• Some credit cards offer a range of 0% periods on balance transfers, but do not clarify what promotional period customers will get until after they have made their application. Barclaycard, for example, has an interest-free period of ‘up to 24 months’ on one card, but customers with a worse credit history will receive a shorter promotional period of 12 months. Applicants won’t know exactly which promotional period they will receive until after they have made their application, which will leave a mark on their credit history. Tesco Bank and TSB structure their promotional offers in the same way.

  • Some credit cards have a range of fees for balance transfers, but do not clarify exactly which fee customers will have to pay until after they have made their application. Sainsbury’s, for example, has a fee of 2.24% or 3% on its 32 month balance transfer card, but applicants don’t know the precise fee that they will face until after they have made an application, which will leave a mark on their credit history.

  • The consequences of not making minimum repayments are not always made clear. Key information about potential loss of the 0% promotional offer is sometimes relegated to the small print on the website or to the terms and conditions.

  • The interest rate that will apply after the end of the 0% promotional period is often not made clear. Several providers say only that the interest rate will revert to the ‘standard’ rate after the promotional period, but do not explain clearly what that standard rate is.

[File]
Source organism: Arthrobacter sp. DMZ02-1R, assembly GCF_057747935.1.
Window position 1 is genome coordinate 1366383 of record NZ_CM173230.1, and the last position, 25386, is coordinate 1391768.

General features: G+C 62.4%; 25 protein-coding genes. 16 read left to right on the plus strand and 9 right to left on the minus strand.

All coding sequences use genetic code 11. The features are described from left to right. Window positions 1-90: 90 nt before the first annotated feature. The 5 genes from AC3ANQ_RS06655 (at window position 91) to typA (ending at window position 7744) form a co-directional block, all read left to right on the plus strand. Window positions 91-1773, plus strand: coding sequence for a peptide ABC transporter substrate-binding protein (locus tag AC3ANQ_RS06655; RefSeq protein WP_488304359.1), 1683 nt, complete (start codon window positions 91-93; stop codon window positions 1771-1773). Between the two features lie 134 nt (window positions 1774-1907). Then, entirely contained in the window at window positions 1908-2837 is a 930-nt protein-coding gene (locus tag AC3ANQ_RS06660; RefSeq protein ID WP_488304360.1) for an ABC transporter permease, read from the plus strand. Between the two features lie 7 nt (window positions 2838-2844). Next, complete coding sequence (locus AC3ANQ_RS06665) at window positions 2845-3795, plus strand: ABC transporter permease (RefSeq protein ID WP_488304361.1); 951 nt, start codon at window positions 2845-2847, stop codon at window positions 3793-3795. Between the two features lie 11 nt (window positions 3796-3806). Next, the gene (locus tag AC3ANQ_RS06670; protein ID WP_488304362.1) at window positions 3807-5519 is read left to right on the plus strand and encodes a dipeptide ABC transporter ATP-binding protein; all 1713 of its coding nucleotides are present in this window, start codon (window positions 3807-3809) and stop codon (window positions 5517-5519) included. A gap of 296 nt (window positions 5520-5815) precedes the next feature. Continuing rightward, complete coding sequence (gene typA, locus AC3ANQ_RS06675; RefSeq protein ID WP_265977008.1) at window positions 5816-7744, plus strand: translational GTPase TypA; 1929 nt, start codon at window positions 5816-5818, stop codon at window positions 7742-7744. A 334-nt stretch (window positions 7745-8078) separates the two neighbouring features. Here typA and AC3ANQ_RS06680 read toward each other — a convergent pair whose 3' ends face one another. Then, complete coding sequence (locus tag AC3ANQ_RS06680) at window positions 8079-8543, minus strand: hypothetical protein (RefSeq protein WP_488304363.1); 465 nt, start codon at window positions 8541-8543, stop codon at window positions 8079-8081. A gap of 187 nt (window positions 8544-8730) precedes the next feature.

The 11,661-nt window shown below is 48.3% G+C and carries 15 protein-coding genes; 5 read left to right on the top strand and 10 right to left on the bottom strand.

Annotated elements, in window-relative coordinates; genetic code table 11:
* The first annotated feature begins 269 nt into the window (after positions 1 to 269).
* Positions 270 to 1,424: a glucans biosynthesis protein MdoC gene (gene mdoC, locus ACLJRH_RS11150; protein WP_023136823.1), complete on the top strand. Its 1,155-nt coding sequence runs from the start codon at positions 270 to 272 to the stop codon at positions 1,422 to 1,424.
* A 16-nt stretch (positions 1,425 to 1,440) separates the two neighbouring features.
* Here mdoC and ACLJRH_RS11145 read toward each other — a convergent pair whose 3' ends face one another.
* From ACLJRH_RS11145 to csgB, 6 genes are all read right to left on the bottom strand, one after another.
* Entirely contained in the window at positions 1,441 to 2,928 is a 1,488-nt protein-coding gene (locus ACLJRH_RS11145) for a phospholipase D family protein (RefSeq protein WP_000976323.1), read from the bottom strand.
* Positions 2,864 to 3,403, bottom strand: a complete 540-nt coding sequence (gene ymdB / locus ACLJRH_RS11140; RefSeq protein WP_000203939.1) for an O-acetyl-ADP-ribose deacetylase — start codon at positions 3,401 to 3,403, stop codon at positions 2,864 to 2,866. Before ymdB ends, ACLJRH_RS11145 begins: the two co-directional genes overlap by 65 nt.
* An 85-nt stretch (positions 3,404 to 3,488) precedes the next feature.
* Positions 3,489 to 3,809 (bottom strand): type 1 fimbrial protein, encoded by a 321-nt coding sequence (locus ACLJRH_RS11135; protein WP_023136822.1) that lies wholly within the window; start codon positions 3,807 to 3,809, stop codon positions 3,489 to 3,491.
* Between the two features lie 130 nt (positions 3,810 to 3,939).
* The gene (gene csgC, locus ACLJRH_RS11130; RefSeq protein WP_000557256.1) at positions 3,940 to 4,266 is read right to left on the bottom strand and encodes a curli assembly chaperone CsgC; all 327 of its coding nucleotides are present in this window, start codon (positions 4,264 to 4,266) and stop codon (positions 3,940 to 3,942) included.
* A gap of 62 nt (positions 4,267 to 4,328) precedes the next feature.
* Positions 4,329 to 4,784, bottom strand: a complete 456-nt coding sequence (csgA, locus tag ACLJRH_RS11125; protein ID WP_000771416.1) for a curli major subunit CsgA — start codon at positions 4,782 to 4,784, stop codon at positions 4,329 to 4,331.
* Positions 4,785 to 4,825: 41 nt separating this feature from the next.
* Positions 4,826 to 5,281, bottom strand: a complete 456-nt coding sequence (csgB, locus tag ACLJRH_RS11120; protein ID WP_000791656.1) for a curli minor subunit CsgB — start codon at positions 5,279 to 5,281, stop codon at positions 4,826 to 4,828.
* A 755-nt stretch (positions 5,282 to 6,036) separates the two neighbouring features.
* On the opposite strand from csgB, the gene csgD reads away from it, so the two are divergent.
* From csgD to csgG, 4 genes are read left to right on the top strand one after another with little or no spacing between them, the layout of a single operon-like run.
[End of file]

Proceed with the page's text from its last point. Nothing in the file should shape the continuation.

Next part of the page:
Exploiting customers?

The FCA’s consumer duty seeks to address are ‘practices which hinder consumers’ ability to act, or which exploit information asymmetries, consumer inertia, behavioural biases or vulnerabilities’.

0% balance transfer cards arguably do exploit all three of these , since it is only by customers making bad decisions, such as spending on a balance transfer card, failing to make their minimum repayments, or failing to clear their debt during the promotional interest-free period, that these cards are profitable.

If credit card providers are to prove that they meet the FCA’s requirements for caring for consumers outlined in the Consumer Duty, they will need to address the shortcomings of how 0% balance transfer card offers are presented.

Clearly marked eligibility calculators, which tell customers exactly what interest-free period they will get and what balance transfer fee they will face, are a step in the right direction. They are already used in the sector, for example by Bank of Scotland, Halifax, Lloyds and MBNA, which is a positive development.

Similarly, providers should make every effort to clearly display information on their website about whether customers will lose their promotional 0% rate if they fail to make minimum repayments.

They should also make it clear how interest accrues on spending/cash transactions on 0% balance transfer cards, and the interest rate that will apply after the end of the interest-free period.

By being clearer in their communication with customers on the terms of 0% balance transfer offers, providers will go some way to heading off the criticism that these cards rely on customers making bad decisions. If customers are fully aware of the risks and advantages of the product before they make an application, it can more plausibly be argued that providers are not exploiting their ignorance or behavioural biases.


If you would like to talk to us about improving transparency and how to meet the Consumer Duty challenge, please get in touch at corporare@fairerfinance.com